US President Barack Obama on Sunday urged Senate Democrats to work out their differences on healthcare reform and pass what will be the most significant social legislation in decades.
Obama met with party members during a Senate session as Democratic leaders push to pass major healthcare reform this month, a top domestic priority for Obama.
Senate Democratic leaders are struggling to resolve differences over a proposed new government-run public insurance plan and abortion language in an effort to gather the votes needed to overcome Republican opposition.
Senate Finance Committee Chairman Max Baucus, who played a major role in writing the healthcare overhaul, predicted the legislation would pass. Obama told senators the public would reward Democrats for decades to come if they pass what will be the most significant social legislation since Congress enacted Social Security in 1935, Baucus said.
Vice President Joe Biden joined the closed-door session.
“It’s very easy to get wrapped around the axle and forget what this is all about,” said Democratic Senator Kent Conrad, who played a significant role in developing the bill that aims to rein in soaring healthcare costs and expand coverage to more than 30 million people who now have no insurance.
Republicans uniformly oppose the bill, saying it would bring too much government intrusion into the US$2.5 trillion healthcare system. They are urging far more modest measures that aim to reduce premiums by limiting medical malpractice law suits and allowing insurance companies to sell policies across state lines. States now regulate health insurance markets.
Meanwhile, the Senate continued to work through the amendments to the legislation. It failed to pass an amendment by Democratic Senator Blanche Lincoln that would have put new limits on tax deductions healthcare insurance companies could take for executive pay. The amendment would have put the limit at US$400,000. The legislation as it now stands limits the deduction at US$500,000.
A majority of senators, 56, voted for the amendment, but it needed 60 votes to pass.
The Senate may have tackled the controversial abortion issue yesterday. Some anti-abortion senators want to make sure that government subsidies are not used to purchase policies that provide abortion services.
Abortion rights supporters are worried that language being considered would bar all policies, even those purchased without subsidies, from covering legal abortion services.
The House of Representatives passed healthcare reform early last month and Senate Democrats are racing to finish their version of the bill before the end of this month. The two chambers would have to work out their differences before a final bill can be sent to Obama to be signed into law.
Democrats have little room for error. They control exactly 60 votes in the 100-member Senate, the number needed to overcome Republican opposition.
A group of moderate and liberal Democrats met on Sunday in hopes of reaching a compromise on the proposed public option. Some senators have said they will vote against the bill if it includes a public option.
French authorities yesterday said that they would close a Paris mosque as part of a clampdown on radical Islam that has yielded over a dozen arrests following the beheading of a teacher who had shown his pupils a cartoon of the Prophet Mohammed. The mosque in a densely populated suburb northeast of Paris had disseminated a video on its Facebook page days before Friday’s gruesome murder, railing against teacher Samuel Paty’s choice of material for a class discussion on freedom of expression, a source close to the investigation said. The French Ministry of the Interior said the mosque in Pantin, which has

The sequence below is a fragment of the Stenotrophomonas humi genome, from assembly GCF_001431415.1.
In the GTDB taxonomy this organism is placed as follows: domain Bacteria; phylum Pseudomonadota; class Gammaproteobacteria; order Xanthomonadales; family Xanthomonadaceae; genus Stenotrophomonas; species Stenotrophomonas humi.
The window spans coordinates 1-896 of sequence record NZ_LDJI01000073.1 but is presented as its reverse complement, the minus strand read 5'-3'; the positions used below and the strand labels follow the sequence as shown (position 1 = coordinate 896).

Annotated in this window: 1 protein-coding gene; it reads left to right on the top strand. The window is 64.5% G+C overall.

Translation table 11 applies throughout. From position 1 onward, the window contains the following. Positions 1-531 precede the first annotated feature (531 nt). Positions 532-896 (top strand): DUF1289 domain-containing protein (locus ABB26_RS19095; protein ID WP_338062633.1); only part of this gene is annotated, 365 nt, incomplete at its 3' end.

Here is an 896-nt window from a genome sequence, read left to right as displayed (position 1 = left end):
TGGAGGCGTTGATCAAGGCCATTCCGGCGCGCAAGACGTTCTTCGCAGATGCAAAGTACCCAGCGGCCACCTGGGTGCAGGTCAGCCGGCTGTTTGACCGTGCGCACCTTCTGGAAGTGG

LONGSTANDING NEUTRALITY: The US request came as it vied for influence in Southeast Asia with China, but Indonesia has never let foreign militaries operate there Indonesia this year rejected a proposal by the US to allow its P-8 Poseidon maritime surveillance planes to land and refuel there, four senior Indonesian officials familiar with the matter have said. US officials made multiple “high-level” approaches in July and August to Indonesia’s defense and foreign ministers before Indonesian President Joko Widodo rebuffed the request, the officials said. Representatives for Indonesia’s president and defense minister, the US Department of State’s Office of Press Relations and the US embassy in Jakarta did not respond to requests for comment. Representatives for the US Department of Defense and Indonesian Minister of Foreign Affairs Retno Marsudi
COVID-19 UNDER CONTROL: The two prime ministers agreed to ease entry bans, and allow short-term business visits and reopen flights between Vietnam and Japan Japanese Prime Minister Yoshihide Suga, in his first overseas summit since taking office last month, yesterday agreed with Vietnamese Prime Minister Nguyen Xuan Phuc to step up defense and security cooperation in the face of China’s expanding influence in the region. In talks in Hanoi, Suga and Phuc set up a basic agreement allowing Japan to export defense equipment and technology to Vietnam. Japan has been pursuing such agreements to bolster ties with Southeast Asian nations and sustain its own defense industry. Suga said that his four-day trip to Vietnam and Indonesia would be key to pursuing the “free and open Indo-Pacific” vision
Philippine President Rodrigo Duterte on Monday night said that he has no problem with being held responsible for the many killings under his crackdown on drugs, and that he is ready to face charges that could land him in jail, but not charges of crimes against humanity. Duterte’s televised remarks were among his clearest acknowledgement of the prospects that he could face a deluge of criminal charges for the bloody campaign he launched after taking office in the middle of 2016. Police have reported that at least 5,856 drug suspects have been killed in raids and more than 256,000 others arrested since